New Delhi: The Federal Reserve, the central bank of the United States, on Wednesday hiked policy interest rate by 75 basis points. This is the third straight increase in interest rate by the Federal Reserve since June and it has signalled more large increases in the months to come. How will the aggressive rate hike by the US Federal Reserve impact the Indian economy? A common saying has it that when America sneezes, the rest of the world catches a cold. This is evident from the impact it had on the global equities, currencies, and commodities markets.
The Fed action has already put the global equities markets on the run. The Indian equities markets key indices plunged for the third straight day on Thursday. The 30 stock S&P BSE Sensex slipped 337.06 points or 0.57 per cent to 59,119.72 points. The broader Nifty 50 of the National Stock Exchange fell 88.55 points or 0.5 per cent to close at 17,629.80 points.
The Indian rupee slipped to a record low of 80.86 against a US dollar on Thursday as compared to its previous day's close at 79.97. This is the biggest single-day decline in the value of the rupee in seven months.
The aggressive rate hike by the Federal Reserve will put further pressure on the stock markets. When the interest rate is increased in the US the investors pull assets away from the emerging markets. Due to high interest rate capital flows more toward the American economy.
The difference between the interest rates in India and the United States has narrowed in recent months. This is because the Federal Reserve has been more aggressive in increasing interest rates than the Reserve Bank of India.
The cumulative increase in interest rate by the Federal Reserve is 300 basis points or 3 percentage points. The Fed has increased the rate by 75 basis points thrice since June. On the other hand, the Reserve Bank of India (RBI) has hiked the policy repo rate by 140 basis points since April.
The Board of Governors of the Federal Reserve System voted unanimously to raise the interest rate paid on reserve balances to 3.15 per cent, effective September 22, 2022.
In August the RBI Monetary Policy Committee hiked the repo rate by 50 basis points to 5.40 per cent. The repo rate is the rate at which the central bank lends money to commercial banks.
So far in 2022, the RBI has hiked the policy repo rate thrice. The cumulative increase is 140 basis points or 1.40 per cent. The RBI first hiked the policy repo rate by 40 basis points in April and it was hiked by 50 basis points twice till August.
The US Federal Reserve has also increased the interest rate thrice so far this year. However, the Fed has been more aggressive in hiking interest rates when compared with the RBI. The cumulative increase in interest rate by the US Fed is 300 basis points or 3 per cent.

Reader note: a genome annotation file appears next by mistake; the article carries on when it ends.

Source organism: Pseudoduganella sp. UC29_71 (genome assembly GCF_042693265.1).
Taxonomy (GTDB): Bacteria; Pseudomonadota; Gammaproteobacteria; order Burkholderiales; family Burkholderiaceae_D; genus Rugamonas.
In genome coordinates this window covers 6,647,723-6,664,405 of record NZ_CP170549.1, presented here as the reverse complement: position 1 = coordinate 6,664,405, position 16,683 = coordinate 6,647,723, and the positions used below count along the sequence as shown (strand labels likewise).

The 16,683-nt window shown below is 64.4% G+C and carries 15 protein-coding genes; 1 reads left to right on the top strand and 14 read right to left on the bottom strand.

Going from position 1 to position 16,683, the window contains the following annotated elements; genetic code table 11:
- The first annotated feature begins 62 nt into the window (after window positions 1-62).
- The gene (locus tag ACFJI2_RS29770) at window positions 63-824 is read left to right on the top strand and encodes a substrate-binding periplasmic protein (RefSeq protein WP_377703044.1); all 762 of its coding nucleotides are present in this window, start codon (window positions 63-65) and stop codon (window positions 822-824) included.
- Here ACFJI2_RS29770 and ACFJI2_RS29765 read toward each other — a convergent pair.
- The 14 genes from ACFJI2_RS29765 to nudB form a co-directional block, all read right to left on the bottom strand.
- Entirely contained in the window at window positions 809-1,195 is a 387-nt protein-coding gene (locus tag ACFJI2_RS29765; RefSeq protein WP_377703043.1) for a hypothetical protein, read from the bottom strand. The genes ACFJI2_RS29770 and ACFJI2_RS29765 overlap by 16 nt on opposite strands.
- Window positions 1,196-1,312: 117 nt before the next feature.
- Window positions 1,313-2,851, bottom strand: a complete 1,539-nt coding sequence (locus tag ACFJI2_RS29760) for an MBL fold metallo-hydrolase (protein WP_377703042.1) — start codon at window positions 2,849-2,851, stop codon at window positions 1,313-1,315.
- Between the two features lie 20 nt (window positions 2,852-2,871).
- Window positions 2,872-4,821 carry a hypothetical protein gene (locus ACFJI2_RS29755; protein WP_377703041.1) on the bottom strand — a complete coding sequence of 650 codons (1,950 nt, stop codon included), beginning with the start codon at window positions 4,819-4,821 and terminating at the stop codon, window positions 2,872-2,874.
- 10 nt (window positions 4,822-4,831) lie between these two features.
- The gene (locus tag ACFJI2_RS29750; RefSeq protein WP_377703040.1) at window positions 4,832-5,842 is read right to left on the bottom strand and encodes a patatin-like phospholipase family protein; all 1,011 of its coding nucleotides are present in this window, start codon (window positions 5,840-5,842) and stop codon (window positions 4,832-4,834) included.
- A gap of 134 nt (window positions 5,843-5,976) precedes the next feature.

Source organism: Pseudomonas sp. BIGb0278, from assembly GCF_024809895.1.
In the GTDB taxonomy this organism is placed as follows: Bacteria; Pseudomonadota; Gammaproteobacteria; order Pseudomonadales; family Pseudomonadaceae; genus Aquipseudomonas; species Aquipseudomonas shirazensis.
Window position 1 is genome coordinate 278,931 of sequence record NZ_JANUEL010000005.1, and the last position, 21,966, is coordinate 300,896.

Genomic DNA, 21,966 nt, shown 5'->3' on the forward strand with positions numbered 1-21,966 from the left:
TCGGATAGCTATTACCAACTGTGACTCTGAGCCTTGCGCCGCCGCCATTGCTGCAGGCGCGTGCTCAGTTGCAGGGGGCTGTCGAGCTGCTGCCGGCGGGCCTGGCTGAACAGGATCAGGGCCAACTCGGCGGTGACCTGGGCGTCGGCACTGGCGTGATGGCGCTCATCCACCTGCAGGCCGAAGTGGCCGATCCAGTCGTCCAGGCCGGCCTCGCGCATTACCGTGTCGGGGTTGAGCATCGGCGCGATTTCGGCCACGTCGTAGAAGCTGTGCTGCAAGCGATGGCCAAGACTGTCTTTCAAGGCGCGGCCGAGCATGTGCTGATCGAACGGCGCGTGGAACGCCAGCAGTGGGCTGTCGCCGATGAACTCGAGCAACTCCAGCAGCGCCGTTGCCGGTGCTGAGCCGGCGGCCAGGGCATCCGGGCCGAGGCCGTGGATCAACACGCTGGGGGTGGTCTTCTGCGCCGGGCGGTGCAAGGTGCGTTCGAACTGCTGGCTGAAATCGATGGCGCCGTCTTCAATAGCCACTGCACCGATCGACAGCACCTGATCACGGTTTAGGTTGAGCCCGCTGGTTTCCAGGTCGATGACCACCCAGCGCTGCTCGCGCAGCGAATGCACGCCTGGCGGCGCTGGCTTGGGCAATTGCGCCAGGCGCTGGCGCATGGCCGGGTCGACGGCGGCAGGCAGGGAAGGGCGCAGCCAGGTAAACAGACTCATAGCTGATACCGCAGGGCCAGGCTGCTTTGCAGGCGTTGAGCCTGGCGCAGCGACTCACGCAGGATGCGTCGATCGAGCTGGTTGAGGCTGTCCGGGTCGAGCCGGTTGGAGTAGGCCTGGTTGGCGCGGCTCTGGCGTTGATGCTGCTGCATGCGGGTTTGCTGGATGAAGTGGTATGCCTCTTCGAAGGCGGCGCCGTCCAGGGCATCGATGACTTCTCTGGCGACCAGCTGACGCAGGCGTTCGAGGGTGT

The policy interest rate gap between the US and India which stood at 3.85 per cent at the beginning of the year has now narrowed to 2.25 per cent.
The aggressive rate hike by the US Fed will force the RBI to go for a sharp increase in repo rate by the RBI. The RBI Monetary Policy Committee is scheduled to meet during September 28-30. The RBI is widely expected to hike the repo rate by 35 to 50 basis points at the end of this month.
Industry body Assocham President Sumant Sinha said 35-50 basis points increase in the benchmark rates seems unavoidable at this point in time given the continuous monetary tightening by the US Federal Reserve and other central banks.
"India is in a sweet spot with growth coming from all quarters and inflation is relatively in control. Softening of crude prices will augur well for the economy and we should start the interest rate cut cycle from the early part of FY24," Sinha said.
"While the Fed has maintained a hawkish stance, the steady pace of rate hikes and the slight improvement in the inflation situation shows that there is reduced pressure on the central bank to act aggressively," Ravindra Rao, head of commodity research at Kotak Securities.
"We may see some correction in the US dollar once the central bank acknowledges improvement in inflation situation. Another challenge for the US dollar could be aggressive tightening by other central banks to control inflation as well as possible central bank interventions to support their currencies," Rao said.
The Indian economy is highly vulnerable to the US Federal Reserve interest rate action.
High interest rate in the US will make Indian equities less attractive for foreign investors. It could lead to capital outflow from India. This will put further pressure on the Indian rupee. A weak rupee will make imports costlier leading to further widening in the current account deficit. The trade deficit may widen further. It may lead to prolong imported inflation forcing the RBI to go for an aggressive policy rate hike.